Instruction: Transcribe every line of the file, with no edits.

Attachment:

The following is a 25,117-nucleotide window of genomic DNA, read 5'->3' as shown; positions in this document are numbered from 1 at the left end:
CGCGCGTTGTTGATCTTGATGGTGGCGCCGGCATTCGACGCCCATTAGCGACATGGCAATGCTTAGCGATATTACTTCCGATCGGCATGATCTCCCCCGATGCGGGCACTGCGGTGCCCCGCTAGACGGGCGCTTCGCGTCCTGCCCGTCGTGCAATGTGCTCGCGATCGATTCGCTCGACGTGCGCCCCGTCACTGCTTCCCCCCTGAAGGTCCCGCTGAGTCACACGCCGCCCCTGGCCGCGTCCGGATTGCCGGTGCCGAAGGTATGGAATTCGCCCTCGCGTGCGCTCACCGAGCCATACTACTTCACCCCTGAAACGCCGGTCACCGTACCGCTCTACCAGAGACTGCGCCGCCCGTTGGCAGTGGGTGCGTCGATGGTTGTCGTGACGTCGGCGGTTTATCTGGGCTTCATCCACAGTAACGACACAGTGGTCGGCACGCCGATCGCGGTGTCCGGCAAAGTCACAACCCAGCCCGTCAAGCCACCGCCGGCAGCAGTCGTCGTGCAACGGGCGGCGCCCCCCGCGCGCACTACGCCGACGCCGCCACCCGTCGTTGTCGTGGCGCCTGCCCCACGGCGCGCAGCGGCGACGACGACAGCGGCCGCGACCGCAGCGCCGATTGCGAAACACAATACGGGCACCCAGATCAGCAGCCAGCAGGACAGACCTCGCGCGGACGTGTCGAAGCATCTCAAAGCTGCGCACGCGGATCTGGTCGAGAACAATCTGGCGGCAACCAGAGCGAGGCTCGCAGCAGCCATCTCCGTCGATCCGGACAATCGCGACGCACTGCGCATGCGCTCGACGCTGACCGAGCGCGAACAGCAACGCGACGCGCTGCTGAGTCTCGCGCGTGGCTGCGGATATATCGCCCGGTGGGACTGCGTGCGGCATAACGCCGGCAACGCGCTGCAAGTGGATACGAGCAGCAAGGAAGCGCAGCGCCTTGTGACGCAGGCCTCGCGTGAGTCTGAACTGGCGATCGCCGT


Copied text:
The following is a 25,117-nucleotide window of genomic DNA, read 5'->3' as shown; positions in this document are numbered from 1 at the left end:
CGCGCGTTGTTGATCTTGATGGTGGCGCCGGCATTCGACGCCCATTAGCGACATGGCAATGCTTAGCGATATTACTTCCGATCGGCATGATCTCCCCCGATGCGGGCACTGCGGTGCCCCGCTAGACGGGCGCTTCGCGTCCTGCCCGTCGTGCAATGTGCTCGCGATCGATTCGCTCGACGTGCGCCCCGTCACTGCTTCCCCCCTGAAGGTCCCGCTGAGTCACACGCCGCCCCTGGCCGCGTCCGGATTGCCGGTGCCGAAGGTATGGAATTCGCCCTCGCGTGCGCTCACCGAGCCATACTACTTCACCCCTGAAACGCCGGTCACCGTACCGCTCTACCAGAGACTGCGCCGCCCGTTGGCAGTGGGTGCGTCGATGGTTGTCGTGACGTCGGCGGTTTATCTGGGCTTCATCCACAGTAACGACACAGTGGTCGGCACGCCGATCGCGGTGTCCGGCAAAGTCACAACCCAGCCCGTCAAGCCACCGCCGGCAGCAGTCGTCGTGCAACGGGCGGCGCCCCCCGCGCGCACTACGCCGACGCCGCCACCCGTCGTTGTCGTGGCGCCTGCCCCACGGCGCGCAGCGGCGACGACGACAGCGGCCGCGACCGCAGCGCCGATTGCGAAACACAATACGGGCACCCAGATCAGCAGCCAGCAGGACAGACCTCGCGCGGACGTGTCGAAGCATCTCAAAGCTGCGCACGCGGATCTGGTCGAGAACAATCTGGCGGCAACCAGAGCGAGGCTCGCAGCAGCCATCTCCGTCGATCCGGACAATCGCGACGCACTGCGCATGCGCTCGACGCTGACCGAGCGCGAACAGCAACGCGACGCGCTGCTGAGTCTCGCGCGTGGCTGCGGATATATCGCCCGGTGGGACTGCGTGCGGCATAACGCCGGCAACGCGCTGCAAGTGGATACGAGCAGCAAGGAAGCGCAGCGCCTTGTGACGCAGGCCTCGCGTGAGTCTGAACTGGCGATCGCCGT